In our last roadtrip report, I had to dash out of a tasting at Corsair’s headquarters that ran over. My destination was Nashville Barrel Company, a whiskey brand that’s exploded on to the scene in recent years.
NBC was founded by friends who managed to do what many of us dream of — turning a whiskey hobby into a business, specifically using their skill at choosing quality casks of whiskey. They released their first commercial barrel pick of rye in 2020, which led to requests for them to pick casks for other groups and businesses. In 2021 they opened a warehouse and tasting room in Nashville.
A bit about blenders and independent bottlers
Let’s take a step back and talk (briefly) about what independent bottlers and blenders are and how they’re different from a distiller. Even though Nashville Barrel Company (NBC) calls their warehouse a distillery, they don’t actually distill anything and there’s no still there. What NBC does is purchase distilled spirits from other distillers and age them in their warehouse. They may even transfer the spirit from the original cask into a cask that previously held a different spirit or is made of a different kind of wood to give the spirit a different finish. Casks that previously held wines like port or sherry or other spirits like rum or brandy are commonly used for this.
In the bourbon world, this is also referred to as “sourced whiskey”. Indiana’s MGP is famous as a major source of rye and bourbon whiskey to brands large and small across the United States. The art in sourcing casks successfully is having a good palate and knowing how to select quality casks, which is where NBC has excelled. Some brands using sourced whiskey are…. shall we say, less than transparent about where their spirit comes from, but NBC is as transparent as they’re allowed to be (some distilleries require that bottlers not disclose the source).
I’ve seen NBC described as an independent bottler, and they are in a way, but you could also argue that they don’t fit the standard IB mold (like Holmes Cay or Blackadder) and are more of a blender (as they have a core range of blended sourced whiskey). I’m not going to go down that path in this post, but I’m planning a much longer exploration of this world in another post later.
They have rye and bourbon whiskey as you’d expect. These come in different strengths and formulations (some are single cask, some are blends/vattings, some are finished). They also have several rums (some from Venezuela and I’ve had others that I swear must come from a certain distinct distillery in Barbados) and just released an agave spirit. I also heard that they had a sorghum spirit that was quite nice, but they didn’t have it in stock when I visited.
This is normally where I’d talk about a distillery’s production areas and aging warehouse, but this is a different kind of business. The front of the warehouse sells bottles and merchandise and has a small tasting bar. Behind the bar is a private tasting room for flights and barrel picks, and that’s where I had my flight. Alone as it turns out, which was a surprise as the tasting bar outside was full.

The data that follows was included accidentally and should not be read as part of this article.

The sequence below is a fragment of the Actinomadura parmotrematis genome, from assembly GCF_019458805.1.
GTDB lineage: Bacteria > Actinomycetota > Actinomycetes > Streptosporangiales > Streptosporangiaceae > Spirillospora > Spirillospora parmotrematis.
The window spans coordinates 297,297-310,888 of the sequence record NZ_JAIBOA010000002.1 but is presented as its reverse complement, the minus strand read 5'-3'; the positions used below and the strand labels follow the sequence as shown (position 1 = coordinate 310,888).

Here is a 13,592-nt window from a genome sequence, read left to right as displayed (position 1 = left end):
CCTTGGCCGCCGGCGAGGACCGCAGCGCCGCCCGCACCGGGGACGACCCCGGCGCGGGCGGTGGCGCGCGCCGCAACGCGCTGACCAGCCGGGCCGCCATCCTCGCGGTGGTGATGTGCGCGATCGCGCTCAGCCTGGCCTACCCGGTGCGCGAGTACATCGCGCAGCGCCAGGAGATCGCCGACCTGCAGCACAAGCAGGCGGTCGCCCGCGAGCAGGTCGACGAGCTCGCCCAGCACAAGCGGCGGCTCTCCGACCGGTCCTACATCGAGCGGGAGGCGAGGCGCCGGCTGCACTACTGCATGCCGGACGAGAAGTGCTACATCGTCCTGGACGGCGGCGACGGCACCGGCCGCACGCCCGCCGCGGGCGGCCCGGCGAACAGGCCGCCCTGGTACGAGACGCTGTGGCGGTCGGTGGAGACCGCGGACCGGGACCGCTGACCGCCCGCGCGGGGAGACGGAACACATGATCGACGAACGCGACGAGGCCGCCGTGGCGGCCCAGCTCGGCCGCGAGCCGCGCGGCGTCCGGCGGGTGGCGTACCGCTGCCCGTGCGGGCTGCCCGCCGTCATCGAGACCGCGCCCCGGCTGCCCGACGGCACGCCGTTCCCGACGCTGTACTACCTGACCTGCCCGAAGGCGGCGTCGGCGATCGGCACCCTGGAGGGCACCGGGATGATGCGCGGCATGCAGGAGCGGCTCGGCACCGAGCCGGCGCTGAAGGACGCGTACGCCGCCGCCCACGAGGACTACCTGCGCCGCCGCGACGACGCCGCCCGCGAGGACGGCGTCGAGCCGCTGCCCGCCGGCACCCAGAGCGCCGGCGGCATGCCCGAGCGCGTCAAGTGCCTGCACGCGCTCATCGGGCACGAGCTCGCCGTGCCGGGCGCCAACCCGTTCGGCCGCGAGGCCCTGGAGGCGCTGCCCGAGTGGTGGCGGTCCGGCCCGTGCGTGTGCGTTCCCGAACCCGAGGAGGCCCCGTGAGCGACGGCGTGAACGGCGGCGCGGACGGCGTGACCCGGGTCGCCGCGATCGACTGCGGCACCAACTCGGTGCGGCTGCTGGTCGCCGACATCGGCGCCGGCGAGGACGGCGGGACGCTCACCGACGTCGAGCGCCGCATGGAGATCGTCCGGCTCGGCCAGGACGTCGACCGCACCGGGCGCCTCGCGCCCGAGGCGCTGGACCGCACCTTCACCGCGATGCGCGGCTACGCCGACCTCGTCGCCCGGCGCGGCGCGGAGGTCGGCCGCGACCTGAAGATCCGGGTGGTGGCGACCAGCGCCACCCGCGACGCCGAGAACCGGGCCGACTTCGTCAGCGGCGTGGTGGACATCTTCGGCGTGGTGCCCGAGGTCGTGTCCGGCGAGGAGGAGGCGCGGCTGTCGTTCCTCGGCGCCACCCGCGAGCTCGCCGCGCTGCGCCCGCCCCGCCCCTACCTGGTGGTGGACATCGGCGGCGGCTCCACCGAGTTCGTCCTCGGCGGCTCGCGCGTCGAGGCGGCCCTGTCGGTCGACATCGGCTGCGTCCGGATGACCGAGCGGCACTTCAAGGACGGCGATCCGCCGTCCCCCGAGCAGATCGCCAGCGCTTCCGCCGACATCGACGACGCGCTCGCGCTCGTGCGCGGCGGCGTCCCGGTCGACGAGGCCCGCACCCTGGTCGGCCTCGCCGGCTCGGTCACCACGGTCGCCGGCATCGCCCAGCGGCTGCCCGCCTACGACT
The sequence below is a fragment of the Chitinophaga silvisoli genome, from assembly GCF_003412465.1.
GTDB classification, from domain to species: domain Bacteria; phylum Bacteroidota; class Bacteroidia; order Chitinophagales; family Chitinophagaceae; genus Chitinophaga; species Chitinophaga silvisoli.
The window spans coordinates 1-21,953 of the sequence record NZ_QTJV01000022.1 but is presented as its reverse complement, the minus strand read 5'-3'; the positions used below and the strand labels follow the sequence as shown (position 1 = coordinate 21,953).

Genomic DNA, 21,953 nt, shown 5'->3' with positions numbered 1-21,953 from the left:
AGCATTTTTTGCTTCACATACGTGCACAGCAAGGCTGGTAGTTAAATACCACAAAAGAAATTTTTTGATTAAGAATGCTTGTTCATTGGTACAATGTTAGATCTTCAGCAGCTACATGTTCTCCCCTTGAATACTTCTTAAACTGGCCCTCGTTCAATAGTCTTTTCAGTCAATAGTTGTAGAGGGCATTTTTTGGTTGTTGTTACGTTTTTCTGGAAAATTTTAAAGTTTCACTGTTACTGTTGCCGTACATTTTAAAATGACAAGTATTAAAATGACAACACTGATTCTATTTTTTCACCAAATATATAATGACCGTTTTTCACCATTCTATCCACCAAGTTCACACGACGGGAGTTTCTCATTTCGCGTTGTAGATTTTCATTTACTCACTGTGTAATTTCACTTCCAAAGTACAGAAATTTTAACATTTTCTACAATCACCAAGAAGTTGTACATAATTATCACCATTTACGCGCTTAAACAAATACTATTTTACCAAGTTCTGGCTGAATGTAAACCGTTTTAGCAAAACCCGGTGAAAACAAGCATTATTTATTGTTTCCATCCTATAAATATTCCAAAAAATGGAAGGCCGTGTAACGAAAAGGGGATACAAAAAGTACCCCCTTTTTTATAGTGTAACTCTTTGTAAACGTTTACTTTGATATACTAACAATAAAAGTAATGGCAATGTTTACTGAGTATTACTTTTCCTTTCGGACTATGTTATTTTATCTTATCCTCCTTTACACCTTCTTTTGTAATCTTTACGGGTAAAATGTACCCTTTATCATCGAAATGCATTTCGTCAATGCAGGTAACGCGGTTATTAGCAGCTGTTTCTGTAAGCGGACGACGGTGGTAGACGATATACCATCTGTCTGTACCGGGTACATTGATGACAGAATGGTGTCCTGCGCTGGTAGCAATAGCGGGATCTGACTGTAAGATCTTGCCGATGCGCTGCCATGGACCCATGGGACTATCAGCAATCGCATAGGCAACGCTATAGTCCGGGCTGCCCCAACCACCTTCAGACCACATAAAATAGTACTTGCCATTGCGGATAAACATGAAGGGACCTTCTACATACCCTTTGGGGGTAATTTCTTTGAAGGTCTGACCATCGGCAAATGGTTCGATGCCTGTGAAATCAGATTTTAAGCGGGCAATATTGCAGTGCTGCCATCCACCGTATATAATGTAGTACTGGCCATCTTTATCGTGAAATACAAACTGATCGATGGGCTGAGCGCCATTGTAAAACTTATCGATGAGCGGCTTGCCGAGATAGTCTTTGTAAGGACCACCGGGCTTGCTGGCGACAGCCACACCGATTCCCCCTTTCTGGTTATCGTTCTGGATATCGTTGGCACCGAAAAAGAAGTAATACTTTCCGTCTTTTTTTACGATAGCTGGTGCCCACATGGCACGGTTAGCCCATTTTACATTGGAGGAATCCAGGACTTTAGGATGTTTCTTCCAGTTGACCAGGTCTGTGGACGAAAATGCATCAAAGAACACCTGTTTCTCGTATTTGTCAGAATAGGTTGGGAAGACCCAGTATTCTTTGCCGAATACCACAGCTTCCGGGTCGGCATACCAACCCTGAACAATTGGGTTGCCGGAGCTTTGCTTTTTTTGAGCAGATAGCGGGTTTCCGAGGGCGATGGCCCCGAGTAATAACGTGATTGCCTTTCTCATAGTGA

You might notice that some of the casks have taps in the head. These are the ones open for tastings. Others are private picks like the Fuck Cancer cask selected by Zeke Baker and the folks from Dads Drinking Bourbon.
The back of the building has additional aging stock and a bottling line. It’s generally off limits, but I was taken in the back for a quick peek and told what I could and couldn’t take pictures of (basically anything not a rack of casks is off limits, sorry). They’ll sometimes do cask picks in the back as well.
They’ve built their operations for efficiency, you can choose a cask in the morning and come back later to pick up the bottles.
Unfortunately I didn’t write down what I tasted that afternoon, though I can assure you that everything was very good. The tasting flight consisted of bourbons and ryes, but I was also given a taste of their agave spirit and a honey finished whiskey.
After the tasting, I headed out to the bar in front and tried a few more things. Two rums bottled for Frugal MacDoogal (a liquor store chain in TN and SC) and Prestige-Ledroit (a wine and spirits distribution company) and a bourbon that was bottled as a charity benefit involving an athlete I’d never heard of.
I really enjoyed my time there and wish that I’d been able to spend a little longer sampling some other bourbons. If you’re in Nashville, they have a VIP membership program that gets you bottles, swag, and a weekly flight with your membership.
They’re located at 222 Fesslers Lane in Nashville. The bar is open for walk-ins, but premium tastings need to be booked in advance. They’re currently open from 9-5 M-W, 9-6 Thu-Sat, and 10-5 on Sundays. There are three tiers of premium tastings:
- Premium Tasting Experience ($50). You’ll get a flight of their blends/vattings/finishes/picks. This is what I did.
- Friends of NBC Experience ($60). These are the Wilderness Trail and Pinhook casks you see in the tasting room photos, you’ll get a flight of these or similar single barrels.
- Bottle Pick Experience ($150). They describe this as a mock barrel pick. You’ll get samples from four casks, then you pick the one you like best and get a bottle of it.
The tasting bar also has merchandise and bottles for sale. Staff were very friendly despite a bit overloaded with the crowd in the front when I first arrived. Interestingly, you can get bottles for picks and blends made by/for various private companies, organizations, and states (eg; a New York state pick of rum for NY liquor stores).
There’s not much around them, don’t expect to be able to walk to a restaurant or another bar if you visit. You’ll need to Uber to wherever you’re going.
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